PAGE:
What is kosher salt and why do we use it in just about all of our recipes? It makes everything taste better! Learn more about swapping table salt for kosher salt to improve your cooking and baking.
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What is Kosher Salt
Kosher Salt is a coarse salt without iodine or other preservatives. Its name comes from its use in the process of koshering meat (a salting process to remove surface blood.) It’s used for so much more than that now!
Because kosher salt crystals are larger, it’s much easier to control the amount of saltiness in a recipe.
This makes kosher salt a must have staple for chefs, bakers and home cooks alike.
You’ll see almost 99% of my recipes call for kosher salt. From peanut butter cookies to oven baked pork chops!
What is the difference between Kosher salt and Table salt?
The salt in your average salt shaker contains iodine and anti-clumping agents. This might make it easier to shake onto your french fries, but the trade off is in the taste.
Iodine isn’t flavorless, and that flavor changes the taste of your food.
Iodized table salt is also processed much more finely. The crystals are extremely compact, while Kosher salt crystals take up more volume.
A teaspoon of table salt contains many more crystals than the same teaspoon filled with Kosher salt.
What does this mean for you? If a recipe specifies kosher and you use table salt instead you’re likely to end up with a saltier meal than you bargained for.
Does Kosher salt taste better?
Yes! Kosher salt usually contains few (if any) additives or preservatives. You get the mineral salt taste in its purest form.
The lack of impurities and light texture makes it perfect for blending with other ingredients. When I switched to Kosher Salt in baking, I noticed a difference right away.
In short, it does what salt is meant to do: enhance the flavor of food. Not overpower it!
Where can I buy kosher salt?
Almost any grocery store will have Kosher Salt on the shelf near the spices and seasonings. If your supermarket doesn’t stock it, you can buy this must have ingredient online. (it is more expensive online, and just a couple dollars at most grocery stores)
Depending on the brand, you might see this salt labeled as “Kosher Style Salt” or “Kosherized Salt.” All of these can be used in my recipes that call for Kosher Salt.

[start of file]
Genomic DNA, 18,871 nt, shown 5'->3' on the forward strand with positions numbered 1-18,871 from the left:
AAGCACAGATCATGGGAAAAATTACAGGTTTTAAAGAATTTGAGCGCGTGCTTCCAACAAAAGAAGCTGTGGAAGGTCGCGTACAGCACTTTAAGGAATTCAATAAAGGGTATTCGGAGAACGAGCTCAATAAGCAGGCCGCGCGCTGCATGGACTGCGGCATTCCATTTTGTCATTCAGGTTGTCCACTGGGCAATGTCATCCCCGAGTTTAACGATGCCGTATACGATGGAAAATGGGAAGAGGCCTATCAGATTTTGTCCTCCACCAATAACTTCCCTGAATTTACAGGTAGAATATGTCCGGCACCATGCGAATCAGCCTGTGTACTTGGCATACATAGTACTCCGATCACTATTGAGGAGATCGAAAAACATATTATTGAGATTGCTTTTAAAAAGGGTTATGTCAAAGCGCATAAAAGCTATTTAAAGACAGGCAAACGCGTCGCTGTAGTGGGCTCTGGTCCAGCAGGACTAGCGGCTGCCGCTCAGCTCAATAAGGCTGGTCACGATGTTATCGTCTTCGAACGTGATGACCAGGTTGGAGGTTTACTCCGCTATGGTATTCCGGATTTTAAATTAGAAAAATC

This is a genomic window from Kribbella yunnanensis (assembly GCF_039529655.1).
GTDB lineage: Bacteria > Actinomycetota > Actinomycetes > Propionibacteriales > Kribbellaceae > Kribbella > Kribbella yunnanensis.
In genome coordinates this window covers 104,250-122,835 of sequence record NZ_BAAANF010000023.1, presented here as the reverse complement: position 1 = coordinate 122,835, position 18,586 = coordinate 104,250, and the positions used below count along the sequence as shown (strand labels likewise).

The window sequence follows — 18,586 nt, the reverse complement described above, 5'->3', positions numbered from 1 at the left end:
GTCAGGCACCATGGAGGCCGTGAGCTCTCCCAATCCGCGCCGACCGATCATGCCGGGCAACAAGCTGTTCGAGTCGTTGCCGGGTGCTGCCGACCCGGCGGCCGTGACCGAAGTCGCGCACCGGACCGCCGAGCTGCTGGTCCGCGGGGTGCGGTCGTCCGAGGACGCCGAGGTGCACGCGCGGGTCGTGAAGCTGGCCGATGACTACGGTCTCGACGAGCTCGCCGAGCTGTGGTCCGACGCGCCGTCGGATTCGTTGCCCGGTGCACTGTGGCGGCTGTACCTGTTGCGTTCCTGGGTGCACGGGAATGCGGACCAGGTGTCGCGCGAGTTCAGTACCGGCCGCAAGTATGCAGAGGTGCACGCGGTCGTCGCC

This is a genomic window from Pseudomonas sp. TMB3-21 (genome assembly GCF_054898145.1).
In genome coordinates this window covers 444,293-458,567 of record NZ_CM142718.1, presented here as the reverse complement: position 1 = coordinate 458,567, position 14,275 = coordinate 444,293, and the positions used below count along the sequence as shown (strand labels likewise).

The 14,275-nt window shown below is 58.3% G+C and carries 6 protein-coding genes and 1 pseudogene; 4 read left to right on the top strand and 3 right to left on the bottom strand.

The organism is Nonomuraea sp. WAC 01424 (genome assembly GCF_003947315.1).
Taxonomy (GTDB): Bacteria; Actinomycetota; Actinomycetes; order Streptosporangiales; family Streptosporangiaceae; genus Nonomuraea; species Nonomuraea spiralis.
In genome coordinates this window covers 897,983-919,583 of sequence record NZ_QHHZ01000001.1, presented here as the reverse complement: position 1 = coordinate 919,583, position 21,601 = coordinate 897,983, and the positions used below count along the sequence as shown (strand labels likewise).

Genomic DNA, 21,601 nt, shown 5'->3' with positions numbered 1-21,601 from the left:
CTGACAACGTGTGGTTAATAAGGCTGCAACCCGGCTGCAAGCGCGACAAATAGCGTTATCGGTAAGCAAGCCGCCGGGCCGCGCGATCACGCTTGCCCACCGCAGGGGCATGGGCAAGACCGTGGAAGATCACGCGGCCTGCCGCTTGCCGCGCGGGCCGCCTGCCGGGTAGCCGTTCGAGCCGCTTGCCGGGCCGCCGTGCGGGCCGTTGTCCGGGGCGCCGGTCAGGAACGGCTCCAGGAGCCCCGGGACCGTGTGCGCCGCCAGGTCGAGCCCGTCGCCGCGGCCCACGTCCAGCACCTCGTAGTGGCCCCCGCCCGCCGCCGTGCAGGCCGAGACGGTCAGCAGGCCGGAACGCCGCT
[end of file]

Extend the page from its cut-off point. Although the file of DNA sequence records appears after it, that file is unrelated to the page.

Other Types of Salt
While you’re picking up your box of Kosher Salt, take a look at all the other salt options on the shelf. Is your head spinning?
Let’s break down other types of salt you can use in your cooking and baking.
Sea Salt. This is another salt that’s pure, natural and minimally processed. Sea Salt comes in all kinds of textures from coarse and rocky, flaked, and fine granules.
You can use it as a substitute for kosher style salt in its coarse form. (you’ll see me using this on top of chocolate chocolate chip cookies, or salted caramel brownies)
Fleur de Sel. Translating to “flower of salt”, this French salt is harvested in its crystalized form from the tops of saltwater ponds. It contains less sodium than other salts and gives dishes a briny flavor. It’s used as a garnish for finished recipes rather than a seasoning.
Pink Salt. Naturally occurring iron oxide gives this rock salt its pretty hue. It contains slightly less sodium than kosher and table salt thanks to the presence of other minerals.
Black Salt. The presence of sulfur in Black Salt gives it a distinct “egg-y” flavor. Vegans often use it to mimic the taste of eggs in recipes. Just don’t use it in place of regular salt unless you want to give the meal a sulfur aroma!
Who knew a simple combination of sodium and chloride could come in so many different forms?
Now that you know why Kosher salt is best, take your newfound knowledge and get baking!
Love this post!! Will be sharing this info with my friends and family!
This post was so helpful and for informative! Thank you! Can’t wait to share this post with my daughter!
Great post and so informative. Thank you!